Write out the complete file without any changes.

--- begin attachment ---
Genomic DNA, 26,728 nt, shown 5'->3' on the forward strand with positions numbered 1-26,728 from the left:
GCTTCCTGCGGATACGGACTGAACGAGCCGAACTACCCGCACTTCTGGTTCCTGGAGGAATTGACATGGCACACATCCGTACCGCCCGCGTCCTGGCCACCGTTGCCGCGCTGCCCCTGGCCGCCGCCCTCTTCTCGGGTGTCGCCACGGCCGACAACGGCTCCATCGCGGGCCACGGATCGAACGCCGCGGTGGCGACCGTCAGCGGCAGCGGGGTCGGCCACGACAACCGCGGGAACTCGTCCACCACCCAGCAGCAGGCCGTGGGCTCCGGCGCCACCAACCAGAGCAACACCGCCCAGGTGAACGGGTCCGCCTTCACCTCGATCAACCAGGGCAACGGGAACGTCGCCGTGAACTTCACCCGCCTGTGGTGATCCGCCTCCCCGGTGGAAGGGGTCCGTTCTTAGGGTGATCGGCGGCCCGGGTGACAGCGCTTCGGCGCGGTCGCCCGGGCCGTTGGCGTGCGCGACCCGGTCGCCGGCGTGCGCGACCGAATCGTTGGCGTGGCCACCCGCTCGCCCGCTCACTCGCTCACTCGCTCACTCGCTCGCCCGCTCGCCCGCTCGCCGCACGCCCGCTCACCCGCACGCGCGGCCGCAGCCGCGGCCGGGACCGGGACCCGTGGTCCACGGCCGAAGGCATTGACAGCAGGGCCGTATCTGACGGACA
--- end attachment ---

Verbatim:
Genomic DNA, 26,728 nt, shown 5'->3' on the forward strand with positions numbered 1-26,728 from the left:
GCTTCCTGCGGATACGGACTGAACGAGCCGAACTACCCGCACTTCTGGTTCCTGGAGGAATTGACATGGCACACATCCGTACCGCCCGCGTCCTGGCCACCGTTGCCGCGCTGCCCCTGGCCGCCGCCCTCTTCTCGGGTGTCGCCACGGCCGACAACGGCTCCATCGCGGGCCACGGATCGAACGCCGCGGTGGCGACCGTCAGCGGCAGCGGGGTCGGCCACGACAACCGCGGGAACTCGTCCACCACCCAGCAGCAGGCCGTGGGCTCCGGCGCCACCAACCAGAGCAACACCGCCCAGGTGAACGGGTCCGCCTTCACCTCGATCAACCAGGGCAACGGGAACGTCGCCGTGAACTTCACCCGCCTGTGGTGATCCGCCTCCCCGGTGGAAGGGGTCCGTTCTTAGGGTGATCGGCGGCCCGGGTGACAGCGCTTCGGCGCGGTCGCCCGGGCCGTTGGCGTGCGCGACCCGGTCGCCGGCGTGCGCGACCGAATCGTTGGCGTGGCCACCCGCTCGCCCGCTCACTCGCTCACTCGCTCACTCGCTCGCCCGCTCGCCCGCTCGCCGCACGCCCGCTCACCCGCACGCGCGGCCGCAGCCGCGGCCGGGACCGGGACCCGTGGTCCACGGCCGAAGGCATTGACAGCAGGGCCGTATCTGACGGACA